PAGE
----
Recipe Spotlight: Belize Shrimp Tapa with Plantain, Guacamole and Tropical Salsa

As the weather is getting cooler, try warming up with this Caribbean-inspired tapa! The naturally sweet flavor of these Responsible Choice shrimp from Belize don’t need a lot of flavors added. This recipe brings out the natural flavor of the shrimp by using regional flavors of the Caribbean—“What grows together, goes together.”

A 6-ounce portion of shrimp is a great source of high-quality, lean protein and is low-calorie. Shrimp provides 39 grams of protein and contains all of the amino acids that your cells can’t synthesize on their own. By adding shrimp to your diet, you boost your intake of zinc and selenium, which activates the enzymes to help fight cancer growth.

Avocado has great health benefits, too. Half of an avocado contains 7 grams of monounsaturated fat and 1.5 grams of polyunsaturated fat, which are heart-healthy omega-3 fatty acids. Avocados also contain fiber, vitamin C, vitamin K, vitamin B6, folate and potassium.

Plantains are related to a banana, but are a vegetable and should never be eaten raw. Plantains contain fiber, beta-carotene, calcium and vitamin k.

Try Modelo Especial from Mexico or a nice crisp Albarino from Spain, to enjoy alongside of this tapa.


Belize Shrimp with Plantain, Guacamole and Tropical Salsa

All you need:

  • Olive oil, as needed
  • 3 plantains, sliced into 1-inch rounds (about 20 pieces)
  • Salt, to taste
  • 1 pound raw, E-Z peel Belize shrimp, shells removed
  • Prepared Guacamole, recipe follows
  • Prepared Tropical Salsa, recipe follows

All you do:

  1. In a sauté pan, heat a little olive oil over medium-high heat. Place the cut plantains in the hot oil and brown on both sides. This should take about 4 minutes, but you might have to do this in batches. Remove plantains to a cutting board and cover with parchment or waxed paper.
  2. With a heavy pan, carefully mash the plantains to flatten them slightly. Return to pan and cook again until crisp. Remove from pan and season with a little salt. Keep warm in low oven.

For the shrimp:

  1. In the same pan, add a little olive oil and sauté the shrimp in batches. They will turn bright pink. It should only take about 2 minutes; don’t overcook or the shrimp will be rubbery.

To assemble to tapa:

  1. Spread a thin layer of the guacamole on the plantain, top with one shrimp and garnish with the Tropical Salsa.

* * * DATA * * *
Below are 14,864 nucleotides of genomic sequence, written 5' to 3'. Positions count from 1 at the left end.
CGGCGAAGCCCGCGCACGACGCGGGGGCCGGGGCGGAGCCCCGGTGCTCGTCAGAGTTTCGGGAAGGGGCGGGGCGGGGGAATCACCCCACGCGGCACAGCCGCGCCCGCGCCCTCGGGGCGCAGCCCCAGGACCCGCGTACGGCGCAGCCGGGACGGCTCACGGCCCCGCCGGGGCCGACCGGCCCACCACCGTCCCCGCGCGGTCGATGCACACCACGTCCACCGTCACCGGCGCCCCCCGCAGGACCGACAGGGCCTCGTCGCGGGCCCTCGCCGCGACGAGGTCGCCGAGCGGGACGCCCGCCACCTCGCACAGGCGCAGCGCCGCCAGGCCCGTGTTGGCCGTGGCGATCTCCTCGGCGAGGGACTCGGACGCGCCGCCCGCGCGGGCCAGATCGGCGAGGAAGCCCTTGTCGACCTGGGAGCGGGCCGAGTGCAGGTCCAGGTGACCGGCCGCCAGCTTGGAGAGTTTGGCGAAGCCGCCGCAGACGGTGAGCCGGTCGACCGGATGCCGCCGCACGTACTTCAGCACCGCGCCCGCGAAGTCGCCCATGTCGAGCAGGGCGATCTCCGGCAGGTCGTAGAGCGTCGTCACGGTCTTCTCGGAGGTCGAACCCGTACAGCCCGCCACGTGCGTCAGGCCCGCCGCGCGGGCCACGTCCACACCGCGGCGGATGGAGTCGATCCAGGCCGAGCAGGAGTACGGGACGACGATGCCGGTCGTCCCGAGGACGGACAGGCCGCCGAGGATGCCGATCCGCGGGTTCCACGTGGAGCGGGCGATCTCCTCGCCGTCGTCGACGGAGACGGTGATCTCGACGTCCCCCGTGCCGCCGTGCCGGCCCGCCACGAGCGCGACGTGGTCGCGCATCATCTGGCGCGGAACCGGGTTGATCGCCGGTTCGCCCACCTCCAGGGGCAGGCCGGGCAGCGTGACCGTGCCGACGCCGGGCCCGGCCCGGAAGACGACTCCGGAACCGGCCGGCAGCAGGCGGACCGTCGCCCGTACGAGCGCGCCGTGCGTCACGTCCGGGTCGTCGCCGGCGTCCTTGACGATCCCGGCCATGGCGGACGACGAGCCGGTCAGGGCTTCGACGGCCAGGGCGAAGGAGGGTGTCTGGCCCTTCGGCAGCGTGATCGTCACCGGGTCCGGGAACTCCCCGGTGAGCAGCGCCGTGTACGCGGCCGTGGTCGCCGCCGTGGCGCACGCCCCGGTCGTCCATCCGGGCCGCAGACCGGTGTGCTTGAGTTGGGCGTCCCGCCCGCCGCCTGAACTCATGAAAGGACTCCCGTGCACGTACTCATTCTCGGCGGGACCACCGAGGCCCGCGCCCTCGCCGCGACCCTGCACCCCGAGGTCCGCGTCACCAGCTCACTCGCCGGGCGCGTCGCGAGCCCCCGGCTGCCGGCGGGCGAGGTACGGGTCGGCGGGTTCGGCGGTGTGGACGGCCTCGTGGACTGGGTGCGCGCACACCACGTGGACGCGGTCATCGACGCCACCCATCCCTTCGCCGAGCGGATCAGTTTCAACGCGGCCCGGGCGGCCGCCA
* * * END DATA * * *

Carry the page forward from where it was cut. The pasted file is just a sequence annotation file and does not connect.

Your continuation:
Chef Jess’s Guacamole

All you need:

  • 1/4 cup small-diced red onions
  • 4 large Roma tomatoes, seeded and cut in small dice (use more if tomatoes are small)
  • 2 tbsp minced cilantro
  • 1 fresh lime, juiced
  • 1 tbsp chopped garlic
  • 2 tsp kosher salt
  • 2 avocados, cut in small dice

All you do:

  1. In a large bowl, add the chopped onion, tomatoes, cilantro, lime juice, garlic and salt. Fold in the avocado. Mash to the consistency that you like.

Tropical Salsa

All you need:

  • 1 cup diced fresh pineapple
  • 2 mangos, diced
  • Half a red bell pepper, cut in small dice
  • Half a small red onion, cut in small dice
  • 3 tbsp chopped cilantro leaves
  • 3 tbsp chopped fresh mint
  • 1 to 2 jalapenos, or to taste, chopped
  • 1 to 2 limes, juiced
  • 1 to 2 tsp cumin, optional
  • 1 to 2 tsp cayenne pepper, optional
  • Kosher salt and freshly ground black pepper, to taste

All you do:

  1. Add pineapple, mango, red pepper, red onion, cilantro and mint to a bowl. Squeeze the lime juice on top; stir. Season with the cumin, cayenne, salt and pepper to taste; mix in.

Author: Jessica Dolson

My name is Jessica Dolson, but you can call me Jess. I am a July 2012 graduate from IWCC Culinary Arts and Restaurant Management program. Since I can remember, I have had a passion for food. Growing up cooking and eating what we grew or raised made me realize how important it is for me to share that passion with others. My major focus being a chef is education, through holding classes, tasting events, wine dinners and live cooking demonstrations. It is very important to me to teach children and adults what they are eating and where their food comes from. I have learned to show people the nutritional differences between foods and show them a variety of ways to cook simple dishes, which results in families coming together and enjoying food with each other.

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